• Simulation allows you to understand how your robotics application will behave before deploying it to hardware.

  • Fleet Management track your robots in one place. Includes OTA update feature to help you update, patch and maintain your robotic fleet.

Verdict: By providing robots with access to cloud services, look to see RoboMaker empowering a helpful robot near you. DeepRacer enthusiasts will note that DeepRacer relies on RoboMaker’s simulator for training.

Back to school

Sagemaker RL: If there was a theme to this year’s Machine Learning announcements, it was that AWS has your reinforcement learning needs covered. Until now, Sagemaker has focused on supervised and unsupervised learning models, which are geared towards looking for patterns in your data in order to classify it. Reinforcement learning is about experimenting with actions to achieve a certain outcome (rather than learning a dataset); and is the learning model typically used in autonomous vehicles. RL models work by rewarding correct actions, thereby reinforcing desired behaviour, for example navigating a race course by staying on the track. Sagemaker RL is the addition of pre-packaged reinforced learning toolkits to the existing Sagemaker service and is already supported by AWS RoboMaker and Sumerian.

Verdict: It’s now easier than ever to explore reinforcement learning models for your robots. This service will be key to your success in the DeepRacer league!  

DynamoDB goes Atomic

DynamoDB Transactions: If you are a fan of modern application design you are building systems that can deal with eventual consistency and failures. By and large, the odd failure to write data is no big deal and, at most, results in a small inconvenience for your customer. However, there are instances when it's critical to be able to verifiably write data or fail immediately think financial transactions or order fulfilment. With the addition of Transactions, DynamoDB can now handle these types of use cases. Transactions provide developers with atomicity, consistency, isolation, and durability (ACID) on reads and writes across one or more tables in a single region.

Verdict: The power of DynamoDB as a service stands out here as Transactions is available to use right now on new and existing DynamoDB tables.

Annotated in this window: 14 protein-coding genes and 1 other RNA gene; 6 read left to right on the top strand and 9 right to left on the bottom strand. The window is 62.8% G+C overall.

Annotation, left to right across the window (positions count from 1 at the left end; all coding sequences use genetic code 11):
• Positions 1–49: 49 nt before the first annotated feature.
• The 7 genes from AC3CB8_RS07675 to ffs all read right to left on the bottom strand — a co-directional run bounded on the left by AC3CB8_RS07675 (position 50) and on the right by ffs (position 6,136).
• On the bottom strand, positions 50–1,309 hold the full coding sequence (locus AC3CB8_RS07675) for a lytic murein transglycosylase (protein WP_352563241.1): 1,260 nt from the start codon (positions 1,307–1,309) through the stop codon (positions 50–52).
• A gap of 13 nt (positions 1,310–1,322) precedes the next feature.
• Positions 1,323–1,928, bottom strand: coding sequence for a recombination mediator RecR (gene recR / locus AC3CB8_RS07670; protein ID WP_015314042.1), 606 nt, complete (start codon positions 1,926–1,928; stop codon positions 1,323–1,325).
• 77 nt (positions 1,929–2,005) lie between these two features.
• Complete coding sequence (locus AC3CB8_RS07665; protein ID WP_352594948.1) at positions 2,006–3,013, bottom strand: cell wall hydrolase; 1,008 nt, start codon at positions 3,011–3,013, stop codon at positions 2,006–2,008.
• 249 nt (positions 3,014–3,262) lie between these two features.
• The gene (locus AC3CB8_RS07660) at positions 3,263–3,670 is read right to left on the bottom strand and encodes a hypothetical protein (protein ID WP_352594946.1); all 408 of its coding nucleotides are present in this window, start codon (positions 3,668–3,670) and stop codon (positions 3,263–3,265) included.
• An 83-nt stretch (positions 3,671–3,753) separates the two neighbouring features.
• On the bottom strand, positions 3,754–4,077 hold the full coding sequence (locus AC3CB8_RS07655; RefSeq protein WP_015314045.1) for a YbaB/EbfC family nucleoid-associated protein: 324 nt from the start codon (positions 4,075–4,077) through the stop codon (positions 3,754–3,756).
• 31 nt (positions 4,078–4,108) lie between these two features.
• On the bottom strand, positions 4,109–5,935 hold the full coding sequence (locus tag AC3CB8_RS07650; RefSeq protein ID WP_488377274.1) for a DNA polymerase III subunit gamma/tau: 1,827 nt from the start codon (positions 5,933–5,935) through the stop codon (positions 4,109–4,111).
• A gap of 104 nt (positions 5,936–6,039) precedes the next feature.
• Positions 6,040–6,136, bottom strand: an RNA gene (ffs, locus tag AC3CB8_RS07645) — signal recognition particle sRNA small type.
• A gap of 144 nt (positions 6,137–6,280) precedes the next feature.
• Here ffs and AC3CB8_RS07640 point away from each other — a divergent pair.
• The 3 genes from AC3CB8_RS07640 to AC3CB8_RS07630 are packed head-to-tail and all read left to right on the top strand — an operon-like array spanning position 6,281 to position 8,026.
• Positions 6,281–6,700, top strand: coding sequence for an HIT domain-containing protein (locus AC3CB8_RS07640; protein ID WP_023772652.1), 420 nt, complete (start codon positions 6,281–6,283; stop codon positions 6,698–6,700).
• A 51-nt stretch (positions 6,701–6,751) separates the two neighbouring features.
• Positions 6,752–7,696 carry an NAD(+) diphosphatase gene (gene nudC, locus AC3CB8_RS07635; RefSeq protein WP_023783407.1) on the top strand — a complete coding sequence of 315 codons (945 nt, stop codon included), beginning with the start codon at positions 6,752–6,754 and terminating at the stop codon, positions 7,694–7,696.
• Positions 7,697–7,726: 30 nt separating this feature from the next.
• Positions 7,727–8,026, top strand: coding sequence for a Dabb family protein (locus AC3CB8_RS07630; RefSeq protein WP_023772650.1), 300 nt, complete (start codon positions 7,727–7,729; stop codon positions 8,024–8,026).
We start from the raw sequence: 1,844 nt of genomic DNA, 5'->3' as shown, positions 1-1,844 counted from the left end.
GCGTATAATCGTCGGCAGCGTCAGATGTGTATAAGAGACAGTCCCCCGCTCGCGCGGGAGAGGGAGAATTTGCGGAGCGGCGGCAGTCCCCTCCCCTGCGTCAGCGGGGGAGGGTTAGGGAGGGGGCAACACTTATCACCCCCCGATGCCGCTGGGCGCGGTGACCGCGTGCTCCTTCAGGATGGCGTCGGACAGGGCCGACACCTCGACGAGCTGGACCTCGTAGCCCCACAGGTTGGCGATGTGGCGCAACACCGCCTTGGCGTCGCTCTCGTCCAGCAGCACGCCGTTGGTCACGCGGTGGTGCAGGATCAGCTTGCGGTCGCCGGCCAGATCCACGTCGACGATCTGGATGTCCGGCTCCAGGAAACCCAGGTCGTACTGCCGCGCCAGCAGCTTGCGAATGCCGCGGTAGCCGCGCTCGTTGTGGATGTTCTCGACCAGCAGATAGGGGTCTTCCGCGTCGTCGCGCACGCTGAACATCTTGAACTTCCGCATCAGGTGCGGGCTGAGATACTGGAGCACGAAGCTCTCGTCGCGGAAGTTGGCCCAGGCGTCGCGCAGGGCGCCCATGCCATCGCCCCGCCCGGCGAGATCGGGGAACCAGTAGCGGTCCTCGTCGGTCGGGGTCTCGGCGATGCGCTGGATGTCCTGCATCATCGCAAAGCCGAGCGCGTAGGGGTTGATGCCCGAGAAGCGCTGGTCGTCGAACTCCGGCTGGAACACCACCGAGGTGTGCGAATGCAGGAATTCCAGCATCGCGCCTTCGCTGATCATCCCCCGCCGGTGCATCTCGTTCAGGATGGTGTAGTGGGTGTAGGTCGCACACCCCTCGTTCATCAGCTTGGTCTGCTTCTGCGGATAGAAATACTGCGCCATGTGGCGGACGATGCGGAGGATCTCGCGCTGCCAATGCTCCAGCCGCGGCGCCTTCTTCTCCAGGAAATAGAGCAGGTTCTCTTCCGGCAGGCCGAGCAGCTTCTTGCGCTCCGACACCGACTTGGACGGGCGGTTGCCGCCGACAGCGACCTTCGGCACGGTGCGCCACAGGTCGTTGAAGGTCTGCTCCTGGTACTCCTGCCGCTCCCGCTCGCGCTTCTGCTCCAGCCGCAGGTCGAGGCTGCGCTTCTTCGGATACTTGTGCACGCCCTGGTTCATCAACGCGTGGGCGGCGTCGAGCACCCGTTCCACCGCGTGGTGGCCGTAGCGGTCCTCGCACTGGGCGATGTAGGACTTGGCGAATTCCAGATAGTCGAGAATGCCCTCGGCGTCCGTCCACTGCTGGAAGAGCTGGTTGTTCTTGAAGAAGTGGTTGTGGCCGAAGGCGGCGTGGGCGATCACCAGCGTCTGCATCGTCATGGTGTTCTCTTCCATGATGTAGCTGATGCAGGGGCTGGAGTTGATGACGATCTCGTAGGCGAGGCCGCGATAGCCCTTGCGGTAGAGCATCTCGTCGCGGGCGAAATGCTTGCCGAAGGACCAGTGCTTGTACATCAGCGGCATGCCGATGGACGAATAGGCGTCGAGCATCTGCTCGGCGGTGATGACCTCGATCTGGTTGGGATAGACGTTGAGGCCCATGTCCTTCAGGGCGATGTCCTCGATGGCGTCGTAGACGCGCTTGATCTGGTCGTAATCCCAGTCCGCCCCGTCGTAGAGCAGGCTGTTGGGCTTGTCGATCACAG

Amazon, now with more Zookeeper

Amazon MSK: Have you ever had a scenario where you wanted to leverage real-time data streams to drive application features, but the implementation fell over when you realized the amount of effort required to configure, manage and secure the infrastructure required to deliver this functionality? With the announcement of Amazon’s Managed Streaming service for Kafka, it might be time to revisit that decision. MSK is a fully managed Apache Kafka cluster service designed to help developers leverage real-time streaming data pipelines without spending a lot of time managing the complex infrastructure that comes with this type of application.

Verdict: More than ever, click stream analytics, content-responsive applications and personalization are now within reach of more developers. For larger organizations that may already be using and maintaining a Kakfa cluster, this means more time creating business value and less time on undifferentiated heavy lifting.

Going Global

AWS Global Accelerator: One of the many selling points of AWS is the ability to “go global” in a matter of minutes. Typically this is achieved by leveraging infrastructure as code to replicate your application to the myriad of AWS regions available around the world. But how do you direct user traffic to your application? You could use Route53, but this comes with its own set of limitations and traffic still traversing the public internet. Global Accelerator provides a fixed static IP address for use in your application. Traffic directed to this IP address enters AWS’s network at the nearest POP and traverses AWS’ global backhaul, instead of the public internet backhaul. Global Accelerator also features a range of tools for controlling how traffic is routed once it enters your endpoint. The end result is a service that improves the responsiveness of your application and simplifies deployment and failover processes.

Verdict: Move your application closer to your users with AWS Global Accelerator.

Where we’re going, we won’t need servers

Overall, re:Invent 2018 felt like the year Serverless reached a certain kind of mainstream maturity. There are now very few technical barriers to entry, especially when it comes to language support.

Every year the AWS toolkit gets larger and more exciting, but also more complex. As always, the ACG team will be there to help you build, keep your skills sharp, encourage you to explore, and get certified. See you on the DeepRacer race track, and keep being awesome Cloud Gurus!